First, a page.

With millions of fans watching her on reality TV, Joy begins to realize that Apex is not all it seems. She is forced to question everything she grew up believing about the legendary Hunters and the very world she lives in. Soon she finds that her fame may be part of a deep conspiracy that threatens to upend the protective structure built to keep dark magic out. The monsters are getting in and it is up to Joy to find out why.


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This is a DNF review. I gave up at 44%.

Hunter‘s concept is cool: a dystopia where monsters from the Other side are wreaking havoc on civilization, and its up to Hunters with magical abilities to kill them and protect the towns and cities. Sadly, what might have been a pretty awesome story was, for me, incredibly tedious, frustrating, and disappointing. I pushed myself to read almost half the book before I gave up. This “review” is basically an explanation on why I DNF-ed this book I was so eagerly anticipating.

Continue reading “DNF Review — Hunter by Mercedes Lackey”

Book Reviews

Review — Tangled Webs by Lee Bross

Book title: Tangled Webs
Author: Lee Bross
Series: Tangled Webs, #1
Publisher: Disney Hyperion
Release date: June 2015
Format: Egalley, 304 pages
Source: I received this book from the publisher through NetGalley in exchange for an honest review. Thank you, Disney Hyperion!

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Synopsis:

London, 1725. Everybody has a secret. Lady A will keep yours—for a price. This sumptuous, scandalous YA novel is wickedly addictive.

Lady A is the most notorious blackmailer in the city. With just a mask and a gown to disguise her, she sweeps into lavish balls and exclusive events collecting the most valuable currency in 1725 London—secrets.

But leading a double life isn’t easy. By day Lady A is just a sixteen-year-old girl named Arista who lives in fear of her abusive master, Bones, and passes herself off as a boy to move safely through the squalor of London’s slums. When Bones attempts to dispose of his pawn forever, Arista is rescued by the last person she expects: Jonathan Wild, an infamous thief who moves seamlessly between the city’s criminal underworld and its most elite circles. Arista partners with Wild on her own terms in the hopes of saving enough money to buy passage out of London.

Everything changes when she meets Grae Sinclair, the son of a wealthy merchant. Grae has traveled the world, seen the exotic lands Arista has longed to escape to her whole life, and he loves Arista for who she is—not for what she can do for him. Being with Grae gives something Arista something precious that she swore off long ago: hope. He has promised to help Arista escape the life of crime that has claimed her since she was a child. But can you ever truly escape the past?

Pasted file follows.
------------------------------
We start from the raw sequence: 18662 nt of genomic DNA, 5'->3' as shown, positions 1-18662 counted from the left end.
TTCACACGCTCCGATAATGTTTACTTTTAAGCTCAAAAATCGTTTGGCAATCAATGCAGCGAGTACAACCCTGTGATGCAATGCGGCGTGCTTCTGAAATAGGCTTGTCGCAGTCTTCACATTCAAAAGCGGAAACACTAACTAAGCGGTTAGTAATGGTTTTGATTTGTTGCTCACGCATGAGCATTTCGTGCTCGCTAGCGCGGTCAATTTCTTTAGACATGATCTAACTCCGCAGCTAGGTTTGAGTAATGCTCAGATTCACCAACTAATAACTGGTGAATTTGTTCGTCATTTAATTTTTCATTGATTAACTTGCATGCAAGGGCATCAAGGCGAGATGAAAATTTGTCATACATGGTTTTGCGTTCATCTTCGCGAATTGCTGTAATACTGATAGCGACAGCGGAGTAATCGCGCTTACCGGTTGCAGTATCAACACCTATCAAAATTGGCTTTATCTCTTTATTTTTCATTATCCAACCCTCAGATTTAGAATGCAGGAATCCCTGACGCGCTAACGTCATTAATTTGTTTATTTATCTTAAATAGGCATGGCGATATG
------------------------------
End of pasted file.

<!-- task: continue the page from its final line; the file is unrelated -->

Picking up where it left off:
The review:

Tangled Webs started off with so much potential! Historical fiction and blackmail? I was totally sold. Sadly, I was very disappointed. The book started off strongly but totally fizzled, for me, at least, early on. I’ll get to the two main reasons why, but first let me give you a summary of what the book is about:

Tangled Webs follows a girl named Arista who is a notorious middleman (middlewoman?) when it comes to dealing in secrets. She’s known in London high society as Lady A, a blackmailer — a spider — who works for a wretched man called Bones. Arista’s life is not her own, but when crap hits the fan and she switches her alliance to a man called Wild, she starts scheming to buy herself a new life somewhere far away from the London scene. Sounds fabulous, right?

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Book Reviews

Review — Serafina and the Black Cloak by Robert Beatty

Book title: Serafina and the Black Cloak
Author: Robert Beatty
Publisher: Disney Hyperion
Release date: July 2015
Format: egalley, 304 pages
Source: I received this book from the publisher through NetGalley in exchange for an honest review. Thank you, Disney Hyperion!

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Synopsis:

A spooky mystery-thriller about an unusual girl who lives secretly in the basement of the grand Biltmore Estate.

“Never go into the deep parts of the forest, for there are many dangers there and they will ensnare your soul.”